- Contributed by
- British Schools Museum
- People in story:
- Angela Hillyard nee Monk
- Location of story:
- Hitchin, Hertfordshire
- Background to story:
- Article ID:
- Contributed on:
- 12 September 2005
The following story has been submitted by The British Schools Museum, Hitchin, on behalf of Mrs Hillyard and with her permission.
I was a scholar at the British Schools in Hitchin from 1941 to 1943 although in those years it was called, according to my school reports, Queen Street School. Memories they say are ‘rose tinted’, meaning that we retrieve only the happy images from our filing cabinet, the brain. However, when I pull out my Queen Street folder, grey and black tones emerge and all but swamp the pleasant pink.
Much of this darkness has nothing to do with the school, neither buildings nor personalities surrounding me during those two years. It was quite simply, as Churchill said ‘our darkest hour’ and even for us children the war hung over all our activities like a great suffocating cloud.
What would children and young people of today make of it? For me it seems like an existence in another world. It wasn’t all gloom; we had our lighter moments. I joined the junior department and was placed in Miss Yorke’s class, 3A, on the first floor.
Classes were large, with about 40 children in each, and often augmented by evacuees, resources were minimal, and most of the younger teachers were drafted into the armed forces. There was not one man on the staff of Queen Street School in those days except Mr Valentine the caretaker who lived in the School House.
I do not recall ever using paint, glue, coloured card or crayons but I do remember singing lessons. For this we all - three classes - went below to the ground floor into Mrs Dawson’s classroom where there was a piano. Here we sang folk songs from around the British Isles such as Loch Lomond, Kelvin Grove, The Ash Grove, Danny Boy and The Lass from Richmond Hill. There were no instruments for us but our voices. I enjoyed the singing lessons though nothing on the scheduled curriculum ever matched the spontaneous performance of a little girl in 3B who sang “There’ll be Bluebirds Over the White Cliffs of Dover”, Vera Lynn’s morale boosting song. We all sat quite still enthralled by her knowledge of all the words and being able to sing throughout in tune.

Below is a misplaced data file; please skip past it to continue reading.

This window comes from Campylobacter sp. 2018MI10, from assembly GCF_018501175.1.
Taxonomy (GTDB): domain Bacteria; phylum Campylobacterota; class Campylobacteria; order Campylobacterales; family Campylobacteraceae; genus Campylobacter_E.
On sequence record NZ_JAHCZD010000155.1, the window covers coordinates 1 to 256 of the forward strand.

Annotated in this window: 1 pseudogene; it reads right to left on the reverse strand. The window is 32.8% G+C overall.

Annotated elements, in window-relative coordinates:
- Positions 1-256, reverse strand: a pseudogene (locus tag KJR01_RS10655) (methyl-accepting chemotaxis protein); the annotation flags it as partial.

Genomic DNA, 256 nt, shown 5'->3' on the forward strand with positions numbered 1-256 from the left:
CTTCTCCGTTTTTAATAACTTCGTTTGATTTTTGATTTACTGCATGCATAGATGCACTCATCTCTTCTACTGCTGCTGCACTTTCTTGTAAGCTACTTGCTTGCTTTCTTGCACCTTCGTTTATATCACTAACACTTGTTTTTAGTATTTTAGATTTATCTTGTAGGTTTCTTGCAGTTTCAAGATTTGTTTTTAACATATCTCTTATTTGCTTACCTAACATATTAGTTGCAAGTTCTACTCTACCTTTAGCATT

Thus is it probably the extra-curricular activities which remain with us more than those in the timetable. One of these was gas mask drill, an exercise I hated. Each day we took our gas masks to school packed in a small cardboard box, inside a cloth cover, with a strap to hang it from our shoulders. In those early war years the threat of gas bombing was real and so we had our practices in the playground lined up as for P.T. The drill was - No 1: Gas mask out of box; No 2: Put over face; No 3: Make sure it fits firmly with no apertures to allow in air; No 4: Breathe normally. But I stood in the back row and pretended. Goodness knows what would have happened to me had the horror arrived, for even now I can tolerate nothing over my face.
In spite of all this care with gas masks I do not remember fire drill or air raid warnings, although they must have taken place. Our memories are very selective and there are probably pupils who recall such activities vividly although for them gas mask drill is forgotten.
Morning playtimes were milk times and we had a third of a pint daily, thirty little bottles to a crate. We had no lines drawn on the playground or any climbing apparatus but we took balls and ropes — until an accident happened and they were confiscated. Anyway, we had plenty of war games to act out — like being aircraft and dropping bombs, or shooting with a machine gun da-da-da-da, or more constructively playing at nurses and doctors and operating on the wounded.
Another extra-curricular experience was dinner hour (actually and hour and a half). Those of us who stayed to school dinners made up a crocodile who were daily chaperoned by our teachers to St Mary’s School just opposite the parish church. The Queen Street infant children joined us. Thus we walked daily along Queen Street and through the market square. I seem to remember the lovely odour issuing from Warwick’s fish and chip shop, but was that just a dream?
We should not have expected much, for our dinners cost our parents two shillings a week, or in modern coinage, 10p. Imagine a first course and a sweet for 4d, about 2p! It was wartime, rationing was in full force, essentials hard to come by, and luxuries such as ice cream something from another life. But I wondered, as we ate our pease pudding, cabbage and stew, followed by tapioca pudding (or as we called it — frogspawn), why couldn’t we have fish and chips just sometimes?
The cooks were no doubt hard pressed to find enough plain food for all the St Mary’s pupils (and they stayed on to 14 there) as well as all of us from Queen Street. After our sitting we played in St Mary’s playground until everyone was finished and then we made our journey back two by two. To relieve the boredom we made up games, for example, jumping over the cracks in the paving slabs. That in itself was a feat as they all seemed to be shattered and uneven. It was easier to play at putting your feet on the cracks. Of course there were other variations like leaping over two slabs or walking in the gutter but naturally this was dangerous and a punishable offence, but you could do it if enough people were coming in the opposite direction.
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